Sustainable development is the framing concept assuring that resources are exploited while maintaining the ability of these natural resources to provide for future generations. With human dependence on marine resources increasing, Ecosystem-Based Management (EBM) has been identified as a suitable approach to ensure sustainable development. In order to achieve this, the core principles and elements of EBM should be operational in the maritime/marine spatial planning (MSP) process to ensure that human activities in marine space are ordered to attain ecological, economic and social objectives. However, policies from various states and organizations sometimes do not set a clear precedence for translating principles of EBM and present different and complex approaches to an ecosystem-based marine spatial planning (EB-MSP). Again, a feasible methodology for EBM to be operational in MSP is still vague. This paper therefore presents results from a survey and review of MSP initiatives in Europe, Asia and the Americas. Results showed that essential MSP steps and elements such as adaptive management, setting of planning boundaries, understanding and analysing the ecosystem and future conditions are not fully operational. This paper focuses on a methodology for EB-MSP and gives recommendations on how to ensure that EBM is operational at each stage of an MSP process. It stresses the importance of setting planning boundaries beyond jurisdictional borders to consider bio/eco-regions and cover near-shore waters, the need to have a cross-sector integration, understanding the ecosystem through having an ecosystem service perspective and having a legal framework to ensure that results from monitoring and evaluating of plans are adapted through review and revision.
Ecosystem-based Management (EBM)
Resource managers and policy makers have long recognized the importance of considering fisheries in the context of ecosystems; yet, movement towards widespread Ecosystem-based Fisheries Management (EBFM) has been slow. A conceptual reframing of fisheries management is occurring globally, which envisions fisheries as systems with interacting biophysical and human subsystems. This broader view, along with a process for decision making, can facilitate implementation of EBFM. A pathway to achieve these broadened objectives of EBFM in the U.S. is a Fishery Ecosystem Plan (FEP). The first generation of FEPs was conceived in the late 1990s as voluntary guidance documents that Regional Fishery Management Councils could adopt to develop and guide their ecosystem-based fisheries management decisions, but few of these FEPs took concrete steps to implement EBFM. Here, we emphasize the need for a new generation of FEPs that provide practical mechanisms for putting EBFM into practice in the U.S. We argue that next-generation FEPs can balance environmental, economic, and social objectives—the triple bottom line – to improve long-term planning for fishery systems.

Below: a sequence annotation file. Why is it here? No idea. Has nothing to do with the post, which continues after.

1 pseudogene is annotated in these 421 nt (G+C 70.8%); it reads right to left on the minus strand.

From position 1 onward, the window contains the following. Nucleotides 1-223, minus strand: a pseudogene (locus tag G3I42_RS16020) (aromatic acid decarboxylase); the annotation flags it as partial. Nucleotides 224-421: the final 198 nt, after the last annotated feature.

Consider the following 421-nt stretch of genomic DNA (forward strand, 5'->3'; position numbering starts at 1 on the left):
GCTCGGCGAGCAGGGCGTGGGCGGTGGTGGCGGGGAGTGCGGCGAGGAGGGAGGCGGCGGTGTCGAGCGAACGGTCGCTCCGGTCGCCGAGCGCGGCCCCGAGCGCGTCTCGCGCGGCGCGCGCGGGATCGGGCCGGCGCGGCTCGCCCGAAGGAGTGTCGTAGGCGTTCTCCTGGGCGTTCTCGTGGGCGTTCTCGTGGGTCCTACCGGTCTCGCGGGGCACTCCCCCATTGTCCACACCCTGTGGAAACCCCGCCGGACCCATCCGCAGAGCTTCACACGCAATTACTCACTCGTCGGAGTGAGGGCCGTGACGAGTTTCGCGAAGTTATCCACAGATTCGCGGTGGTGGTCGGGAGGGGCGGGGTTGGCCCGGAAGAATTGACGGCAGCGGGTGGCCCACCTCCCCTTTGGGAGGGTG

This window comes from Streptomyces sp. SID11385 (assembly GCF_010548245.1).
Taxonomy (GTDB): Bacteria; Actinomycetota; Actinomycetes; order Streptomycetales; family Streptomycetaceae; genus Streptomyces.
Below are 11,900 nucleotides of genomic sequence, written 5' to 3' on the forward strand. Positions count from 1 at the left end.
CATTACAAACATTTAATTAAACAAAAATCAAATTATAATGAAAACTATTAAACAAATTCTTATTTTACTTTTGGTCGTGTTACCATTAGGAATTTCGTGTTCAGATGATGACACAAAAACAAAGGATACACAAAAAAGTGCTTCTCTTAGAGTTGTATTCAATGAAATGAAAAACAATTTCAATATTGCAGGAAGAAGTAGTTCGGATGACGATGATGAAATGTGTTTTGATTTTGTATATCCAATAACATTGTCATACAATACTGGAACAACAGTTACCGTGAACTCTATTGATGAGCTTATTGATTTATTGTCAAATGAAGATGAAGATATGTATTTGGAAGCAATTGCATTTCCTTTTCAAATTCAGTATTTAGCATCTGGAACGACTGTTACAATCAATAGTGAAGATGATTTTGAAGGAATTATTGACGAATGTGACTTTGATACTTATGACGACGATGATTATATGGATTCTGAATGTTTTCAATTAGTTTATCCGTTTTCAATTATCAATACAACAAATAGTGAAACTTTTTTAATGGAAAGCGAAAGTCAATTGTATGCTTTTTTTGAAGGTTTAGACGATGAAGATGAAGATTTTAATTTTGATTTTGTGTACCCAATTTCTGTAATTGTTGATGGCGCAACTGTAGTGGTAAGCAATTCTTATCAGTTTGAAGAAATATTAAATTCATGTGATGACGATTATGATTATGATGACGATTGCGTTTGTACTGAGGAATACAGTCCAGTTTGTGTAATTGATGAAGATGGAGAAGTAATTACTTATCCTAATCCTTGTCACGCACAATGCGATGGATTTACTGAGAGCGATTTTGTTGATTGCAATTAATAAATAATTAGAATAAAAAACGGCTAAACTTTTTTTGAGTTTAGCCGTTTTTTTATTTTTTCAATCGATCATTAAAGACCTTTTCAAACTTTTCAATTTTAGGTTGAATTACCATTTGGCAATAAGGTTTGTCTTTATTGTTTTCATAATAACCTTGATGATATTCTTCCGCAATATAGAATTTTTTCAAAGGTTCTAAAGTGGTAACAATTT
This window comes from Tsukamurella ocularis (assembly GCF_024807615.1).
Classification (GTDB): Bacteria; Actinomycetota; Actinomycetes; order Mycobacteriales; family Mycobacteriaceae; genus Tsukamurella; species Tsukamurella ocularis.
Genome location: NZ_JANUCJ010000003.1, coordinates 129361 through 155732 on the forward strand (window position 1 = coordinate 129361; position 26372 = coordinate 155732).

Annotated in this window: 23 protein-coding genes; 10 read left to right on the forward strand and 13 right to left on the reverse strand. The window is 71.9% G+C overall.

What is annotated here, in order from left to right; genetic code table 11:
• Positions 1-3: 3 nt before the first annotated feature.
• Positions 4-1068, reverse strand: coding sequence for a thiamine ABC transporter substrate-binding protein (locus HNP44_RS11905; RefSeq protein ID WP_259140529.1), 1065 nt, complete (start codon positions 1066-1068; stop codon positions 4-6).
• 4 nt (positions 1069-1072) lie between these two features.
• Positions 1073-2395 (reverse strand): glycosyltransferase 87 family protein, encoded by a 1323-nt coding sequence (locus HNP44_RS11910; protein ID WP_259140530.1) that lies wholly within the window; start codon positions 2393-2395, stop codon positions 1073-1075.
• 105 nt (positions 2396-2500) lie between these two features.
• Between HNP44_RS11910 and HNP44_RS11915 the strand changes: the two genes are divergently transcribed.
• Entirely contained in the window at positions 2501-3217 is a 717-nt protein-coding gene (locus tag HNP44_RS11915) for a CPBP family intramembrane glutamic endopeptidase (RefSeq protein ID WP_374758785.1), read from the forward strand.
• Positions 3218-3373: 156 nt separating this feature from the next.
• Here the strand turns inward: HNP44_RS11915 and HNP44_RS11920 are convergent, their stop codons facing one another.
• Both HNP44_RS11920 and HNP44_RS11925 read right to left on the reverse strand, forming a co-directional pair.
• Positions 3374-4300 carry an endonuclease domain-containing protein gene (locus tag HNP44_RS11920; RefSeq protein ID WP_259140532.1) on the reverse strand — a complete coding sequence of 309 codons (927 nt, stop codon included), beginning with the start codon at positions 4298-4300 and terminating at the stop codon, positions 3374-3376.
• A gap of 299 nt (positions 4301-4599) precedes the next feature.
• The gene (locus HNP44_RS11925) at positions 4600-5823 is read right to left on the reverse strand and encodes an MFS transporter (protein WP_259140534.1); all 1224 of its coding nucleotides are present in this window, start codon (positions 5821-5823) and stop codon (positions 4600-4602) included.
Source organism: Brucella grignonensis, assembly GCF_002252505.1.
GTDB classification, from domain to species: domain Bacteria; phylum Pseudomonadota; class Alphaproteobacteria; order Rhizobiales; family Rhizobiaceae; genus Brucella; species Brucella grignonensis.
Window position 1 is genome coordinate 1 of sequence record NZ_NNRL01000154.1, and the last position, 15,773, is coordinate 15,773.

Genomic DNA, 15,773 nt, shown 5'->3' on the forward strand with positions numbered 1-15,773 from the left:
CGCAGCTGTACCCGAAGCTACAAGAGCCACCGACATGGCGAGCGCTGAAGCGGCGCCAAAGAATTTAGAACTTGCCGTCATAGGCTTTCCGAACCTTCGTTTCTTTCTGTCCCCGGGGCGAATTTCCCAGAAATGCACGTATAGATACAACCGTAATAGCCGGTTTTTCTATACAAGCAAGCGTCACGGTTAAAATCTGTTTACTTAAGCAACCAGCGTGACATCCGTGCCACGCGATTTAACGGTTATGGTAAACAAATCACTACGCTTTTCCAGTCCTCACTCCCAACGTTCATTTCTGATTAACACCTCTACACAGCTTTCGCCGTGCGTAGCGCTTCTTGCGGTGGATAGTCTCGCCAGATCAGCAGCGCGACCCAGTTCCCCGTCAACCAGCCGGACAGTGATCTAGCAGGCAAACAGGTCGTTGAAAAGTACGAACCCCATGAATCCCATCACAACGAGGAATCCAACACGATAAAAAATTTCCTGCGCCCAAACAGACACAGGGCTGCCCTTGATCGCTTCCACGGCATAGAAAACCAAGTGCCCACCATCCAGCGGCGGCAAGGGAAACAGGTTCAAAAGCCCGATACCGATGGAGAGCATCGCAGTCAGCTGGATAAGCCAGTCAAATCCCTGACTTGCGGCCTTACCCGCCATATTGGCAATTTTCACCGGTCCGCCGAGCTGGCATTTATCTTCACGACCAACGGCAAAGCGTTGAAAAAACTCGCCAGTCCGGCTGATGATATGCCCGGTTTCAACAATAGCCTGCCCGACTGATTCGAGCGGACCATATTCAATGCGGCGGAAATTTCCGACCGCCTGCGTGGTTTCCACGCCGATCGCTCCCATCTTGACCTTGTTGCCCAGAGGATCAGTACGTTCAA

This work provides a formal evaluation of 25 ecological indicators highlighted by the Southeast Fisheries Science Center’s IEA program as useful for tracking ecosystem components in the Gulf of Mexico. Using an Atlantis ecosystem model as an operating model, we select indicators that are quantifiable using simulation outputs and evaluate their sensitivity to changes in fishing mortality. Indicator behavior was examined using a multivariate ordination. The ordination is used to tell how well each indicator describes variation in ecosystem structure (termed ‘importance’) under different levels of fishing mortality and to reveal redundancies in the information conveyed by indicators. We determine importance using sample data from the operating model, with and without observation error added. Indicators whose importance is diminished least by error are considered robust to observational error. We then quantify the interannual noise of each indicator, where annual variability relates to the required sampling frequency in a management application. Red snapper biomass, King mackerel biomass and Reef fish catch ranked in the top 5 most important without error scenarios, and King mackerel biomass and Species richness were in the top 5 most important even after error was added. Red snapper biomass was consistently found to be the most important and most robust among fishing mortality scenarios tested, and all 4 of these indicators were found to have low levels of interannual noise suggesting that they need to be sampled infrequently. Our results provide insight into the usefulness of these indicators for fisheries managers interested in the impacts of fishing on the ecosystem.